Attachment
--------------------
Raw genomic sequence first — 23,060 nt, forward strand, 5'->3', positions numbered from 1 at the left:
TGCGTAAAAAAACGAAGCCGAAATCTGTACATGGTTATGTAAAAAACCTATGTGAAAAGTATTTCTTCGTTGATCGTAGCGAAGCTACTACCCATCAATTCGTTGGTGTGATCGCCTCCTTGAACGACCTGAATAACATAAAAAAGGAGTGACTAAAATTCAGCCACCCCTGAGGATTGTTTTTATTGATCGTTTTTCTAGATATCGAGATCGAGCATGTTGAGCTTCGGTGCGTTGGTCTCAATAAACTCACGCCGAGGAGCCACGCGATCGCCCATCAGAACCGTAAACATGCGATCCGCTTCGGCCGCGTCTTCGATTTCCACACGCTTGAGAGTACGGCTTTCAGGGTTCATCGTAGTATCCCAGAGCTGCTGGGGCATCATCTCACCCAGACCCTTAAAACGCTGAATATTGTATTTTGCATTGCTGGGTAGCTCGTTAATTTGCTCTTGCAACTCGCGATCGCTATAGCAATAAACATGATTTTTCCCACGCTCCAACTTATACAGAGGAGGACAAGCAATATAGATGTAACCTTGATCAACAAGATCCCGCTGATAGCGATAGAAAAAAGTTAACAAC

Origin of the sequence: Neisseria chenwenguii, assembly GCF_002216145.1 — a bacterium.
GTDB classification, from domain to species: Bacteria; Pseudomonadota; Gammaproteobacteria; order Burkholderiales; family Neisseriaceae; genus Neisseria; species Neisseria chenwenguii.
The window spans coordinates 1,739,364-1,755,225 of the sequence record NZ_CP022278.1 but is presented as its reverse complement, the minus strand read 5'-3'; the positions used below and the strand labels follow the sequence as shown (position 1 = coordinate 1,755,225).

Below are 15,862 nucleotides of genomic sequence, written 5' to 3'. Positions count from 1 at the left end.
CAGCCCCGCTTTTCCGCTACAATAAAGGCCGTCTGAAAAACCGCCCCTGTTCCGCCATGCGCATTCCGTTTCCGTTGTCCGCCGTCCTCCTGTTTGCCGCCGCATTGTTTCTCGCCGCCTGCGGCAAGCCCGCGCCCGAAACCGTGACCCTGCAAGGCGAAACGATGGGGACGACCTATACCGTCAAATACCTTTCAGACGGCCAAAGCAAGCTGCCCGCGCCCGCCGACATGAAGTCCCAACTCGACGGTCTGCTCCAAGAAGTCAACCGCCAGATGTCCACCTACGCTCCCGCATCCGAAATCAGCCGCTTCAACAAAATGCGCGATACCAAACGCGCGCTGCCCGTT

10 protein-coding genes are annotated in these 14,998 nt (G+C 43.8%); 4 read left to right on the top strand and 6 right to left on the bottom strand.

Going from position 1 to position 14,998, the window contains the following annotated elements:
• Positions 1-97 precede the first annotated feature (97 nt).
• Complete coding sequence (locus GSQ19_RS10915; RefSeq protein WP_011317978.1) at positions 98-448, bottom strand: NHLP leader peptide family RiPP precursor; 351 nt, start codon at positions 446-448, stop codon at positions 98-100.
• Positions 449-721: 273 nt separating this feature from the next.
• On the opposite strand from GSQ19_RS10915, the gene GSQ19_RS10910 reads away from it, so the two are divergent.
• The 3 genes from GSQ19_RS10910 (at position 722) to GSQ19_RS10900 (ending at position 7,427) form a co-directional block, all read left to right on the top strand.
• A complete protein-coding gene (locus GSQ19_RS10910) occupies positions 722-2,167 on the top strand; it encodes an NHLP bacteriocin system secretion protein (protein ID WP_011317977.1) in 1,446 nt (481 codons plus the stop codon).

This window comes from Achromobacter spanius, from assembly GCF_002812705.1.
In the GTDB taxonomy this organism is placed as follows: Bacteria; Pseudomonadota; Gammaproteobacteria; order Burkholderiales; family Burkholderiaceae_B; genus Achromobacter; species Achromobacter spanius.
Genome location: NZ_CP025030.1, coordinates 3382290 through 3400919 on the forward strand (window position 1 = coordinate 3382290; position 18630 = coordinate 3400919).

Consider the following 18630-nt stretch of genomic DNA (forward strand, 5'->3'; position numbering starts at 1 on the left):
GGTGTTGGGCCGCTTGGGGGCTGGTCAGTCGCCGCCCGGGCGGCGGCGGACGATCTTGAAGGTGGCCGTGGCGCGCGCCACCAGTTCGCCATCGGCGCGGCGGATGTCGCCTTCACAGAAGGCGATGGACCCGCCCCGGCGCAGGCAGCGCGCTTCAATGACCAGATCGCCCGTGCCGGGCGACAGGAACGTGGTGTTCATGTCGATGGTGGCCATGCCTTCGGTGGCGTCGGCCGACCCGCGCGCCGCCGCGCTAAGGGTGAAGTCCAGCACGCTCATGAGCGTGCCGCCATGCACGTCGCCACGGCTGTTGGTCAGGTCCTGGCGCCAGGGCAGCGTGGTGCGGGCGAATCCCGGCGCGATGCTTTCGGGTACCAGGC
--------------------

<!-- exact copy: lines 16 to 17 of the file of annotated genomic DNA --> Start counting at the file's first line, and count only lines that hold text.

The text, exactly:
This window comes from Achromobacter spanius, from assembly GCF_002812705.1.
In the GTDB taxonomy this organism is placed as follows: Bacteria; Pseudomonadota; Gammaproteobacteria; order Burkholderiales; family Burkholderiaceae_B; genus Achromobacter; species Achromobacter spanius.